UPDATE: March 9, 2021: Albertsons has reversed its decision to make mask-wearing by shoppers in its Texas stores optional as the state prepares to lift its mask mandate. The grocer said it changed course because its employees have not all had the opportunity to get vaccinated against COVID-19. “We will continue to look to the CDC’s recommendations to determine our safety practices and look forward to the vaccine being readily available not only to front line teams but to the general population in the coming months,” Albertsons said in a March 5 statement.
- Grocers that operate in Texas are taking varying approaches to the Tuesday decision by Gov. Greg Abbott to end the state’s mask mandate as of March 10, with some stores continuing to require people to cover their faces when on their premises while others drop the requirement, according to company officials and media reports.
- Albertsons will no longer compel customers to wear masks in its Texas stores, although vendors and workers will still need to do so, KVIA reported. Meanwhile, Kroger will continue to require customers and associates in all of its stores, including those in Texas, to cover their faces, according to WFAA. H-E-B will stick to its existing policy of requesting, but not requiring customers to wear masks while requiring its workers and vendors to cover their faces, the chain said in a statement on Wednesday, and Brookshire Brothers will do the same, KJAS reported.
- Supermarket operators are adjusting or reiterating their positions on masks as a growing number of states stop requiring people to cover their faces amid encouraging signs about the trajectory of the pandemic.
The decision by Texas’ governor to drop the state’s face mandate puts grocers in a delicate position by making them responsible for deciding whether wearing a face mask is necessary.
In his executive order dispensing with the requirement, Abbott cited the increasing number of people who have been vaccinated against COVID-19 and advances in therapies that can be used to treat the disease as reasons why people in Texas “should have the freedom to determine their own destiny.”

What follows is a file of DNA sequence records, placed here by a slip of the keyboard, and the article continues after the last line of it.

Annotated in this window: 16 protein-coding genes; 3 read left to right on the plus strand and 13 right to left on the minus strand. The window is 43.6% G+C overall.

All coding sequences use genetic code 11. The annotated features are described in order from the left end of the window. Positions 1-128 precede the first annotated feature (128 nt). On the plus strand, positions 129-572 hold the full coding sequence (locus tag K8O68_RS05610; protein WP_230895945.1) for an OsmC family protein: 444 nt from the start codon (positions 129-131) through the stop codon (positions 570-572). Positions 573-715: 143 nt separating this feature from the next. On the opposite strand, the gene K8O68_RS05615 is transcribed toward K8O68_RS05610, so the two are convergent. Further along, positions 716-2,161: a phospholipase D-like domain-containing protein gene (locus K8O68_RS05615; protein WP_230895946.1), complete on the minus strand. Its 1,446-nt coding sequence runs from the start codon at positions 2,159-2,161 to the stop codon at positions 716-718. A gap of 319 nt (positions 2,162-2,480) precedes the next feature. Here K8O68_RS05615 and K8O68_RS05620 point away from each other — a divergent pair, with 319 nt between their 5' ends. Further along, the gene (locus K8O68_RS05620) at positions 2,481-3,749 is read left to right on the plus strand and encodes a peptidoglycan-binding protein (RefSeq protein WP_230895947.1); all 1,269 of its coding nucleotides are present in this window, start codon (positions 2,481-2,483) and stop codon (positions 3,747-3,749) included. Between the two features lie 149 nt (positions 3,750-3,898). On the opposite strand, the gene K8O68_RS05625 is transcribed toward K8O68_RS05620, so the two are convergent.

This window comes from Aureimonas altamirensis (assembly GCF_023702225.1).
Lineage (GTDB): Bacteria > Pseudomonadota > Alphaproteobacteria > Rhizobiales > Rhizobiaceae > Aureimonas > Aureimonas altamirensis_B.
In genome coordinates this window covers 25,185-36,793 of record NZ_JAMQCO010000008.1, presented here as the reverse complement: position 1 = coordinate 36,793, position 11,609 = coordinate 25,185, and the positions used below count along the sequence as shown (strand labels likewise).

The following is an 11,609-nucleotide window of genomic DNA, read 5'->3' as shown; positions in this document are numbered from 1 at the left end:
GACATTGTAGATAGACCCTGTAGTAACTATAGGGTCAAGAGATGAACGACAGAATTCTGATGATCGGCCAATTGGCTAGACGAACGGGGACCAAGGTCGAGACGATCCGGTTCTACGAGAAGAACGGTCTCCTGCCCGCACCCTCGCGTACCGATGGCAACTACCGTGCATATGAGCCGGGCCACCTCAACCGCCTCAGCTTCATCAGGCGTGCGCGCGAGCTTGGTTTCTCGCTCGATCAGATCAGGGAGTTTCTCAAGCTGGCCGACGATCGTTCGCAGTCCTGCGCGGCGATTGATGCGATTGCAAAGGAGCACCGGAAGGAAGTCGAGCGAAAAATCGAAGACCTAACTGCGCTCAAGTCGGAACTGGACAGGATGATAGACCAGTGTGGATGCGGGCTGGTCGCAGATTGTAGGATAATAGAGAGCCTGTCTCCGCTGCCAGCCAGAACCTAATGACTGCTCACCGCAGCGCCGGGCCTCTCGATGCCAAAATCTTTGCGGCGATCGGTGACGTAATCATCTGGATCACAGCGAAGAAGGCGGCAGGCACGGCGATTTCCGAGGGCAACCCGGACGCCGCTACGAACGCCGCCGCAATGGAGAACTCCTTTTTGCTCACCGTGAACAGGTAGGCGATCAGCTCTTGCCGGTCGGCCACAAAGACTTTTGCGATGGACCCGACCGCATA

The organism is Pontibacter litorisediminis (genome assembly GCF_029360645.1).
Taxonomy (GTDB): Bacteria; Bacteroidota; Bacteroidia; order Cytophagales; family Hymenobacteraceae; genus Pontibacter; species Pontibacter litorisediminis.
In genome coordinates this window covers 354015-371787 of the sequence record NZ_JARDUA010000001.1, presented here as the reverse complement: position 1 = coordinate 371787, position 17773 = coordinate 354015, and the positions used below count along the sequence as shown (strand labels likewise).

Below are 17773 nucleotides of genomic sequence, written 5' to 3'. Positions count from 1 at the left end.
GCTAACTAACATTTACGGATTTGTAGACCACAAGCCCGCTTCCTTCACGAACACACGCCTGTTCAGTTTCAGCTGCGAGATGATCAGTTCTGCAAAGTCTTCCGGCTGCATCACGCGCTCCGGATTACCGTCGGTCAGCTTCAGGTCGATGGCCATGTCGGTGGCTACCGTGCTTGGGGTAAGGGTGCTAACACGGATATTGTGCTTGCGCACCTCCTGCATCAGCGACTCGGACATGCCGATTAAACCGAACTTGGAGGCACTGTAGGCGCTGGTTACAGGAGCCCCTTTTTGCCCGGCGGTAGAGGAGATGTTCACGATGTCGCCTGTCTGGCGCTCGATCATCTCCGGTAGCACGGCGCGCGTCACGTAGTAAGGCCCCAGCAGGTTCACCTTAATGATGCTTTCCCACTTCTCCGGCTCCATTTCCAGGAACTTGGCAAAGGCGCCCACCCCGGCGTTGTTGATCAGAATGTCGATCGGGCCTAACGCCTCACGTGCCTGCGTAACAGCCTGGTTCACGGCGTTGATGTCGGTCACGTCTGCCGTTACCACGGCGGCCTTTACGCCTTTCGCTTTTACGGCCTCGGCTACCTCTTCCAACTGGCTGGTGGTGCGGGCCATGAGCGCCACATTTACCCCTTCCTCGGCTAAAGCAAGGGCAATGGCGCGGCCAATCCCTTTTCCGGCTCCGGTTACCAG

“Today's announcement does not abandon safe practices that Texans have mastered over the past year. Instead, it is a reminder that each person has a role to play in their own personal safety and the safety of others,” Abbott said.
But the order prompted an angry reaction from the head of the Texas Gulf Coast Area Labor Federation, who said in a statement that the governor had ignored the needs of frontline workers in deciding that people should be able to decide for themselves how to deal with the virus.
“As far as we know, no unions or worker advocates were consulted before today’s decision was made. If the Governor had asked, we would have strongly urged him to reconsider, because we know firsthand how important the mask mandate is to our brothers and sisters on the frontlines of the pandemic,” Lacy Wolf, president of the union, said in an emailed statement. “Greg Abbott made it clear today that he has no respect for their service and struggle.”
Texas is not alone in deciding to stop requiring mask-wearing. On Tuesday, Mississippi Gov. Tate Reeves announced that he had also decided to scrap his state’s mask mandate.
The moves by the leaders of Mississippi and Texas prompted criticism from President Joe Biden, who said their actions were at odds with the nation’s expanding but still unfinished effort to distribute COVID-19 vaccines.
“The last thing we need is Neanderthal thinking that, in the meantime, everything is fine, take off your mask,” Biden said Wednesday at the White House.
Reeves dismissed Biden's comment. "Mississippians don’t need handlers. As numbers drop, they can assess their choices and listen to experts. I guess I just think we should trust Americans, not insult them,” Mississippi Gov. Tate Reeves wrote on Twitter.
Lidl, which does not operate stores in either Texas or Mississippi, announced that, contrary to other grocers, it would be stepping up its mask mandate chainwide starting next week. In a letter to customers posted Wednesday on LinkedIn, the German discounter said everyone over the age of 2 would be required to wear a face covering, without exception. People who have personal or medical reasons for not wearing a mask will be allowed to wear a face shield, Johannes Fieber, president and CEO of Lidl US, wrote in the letter.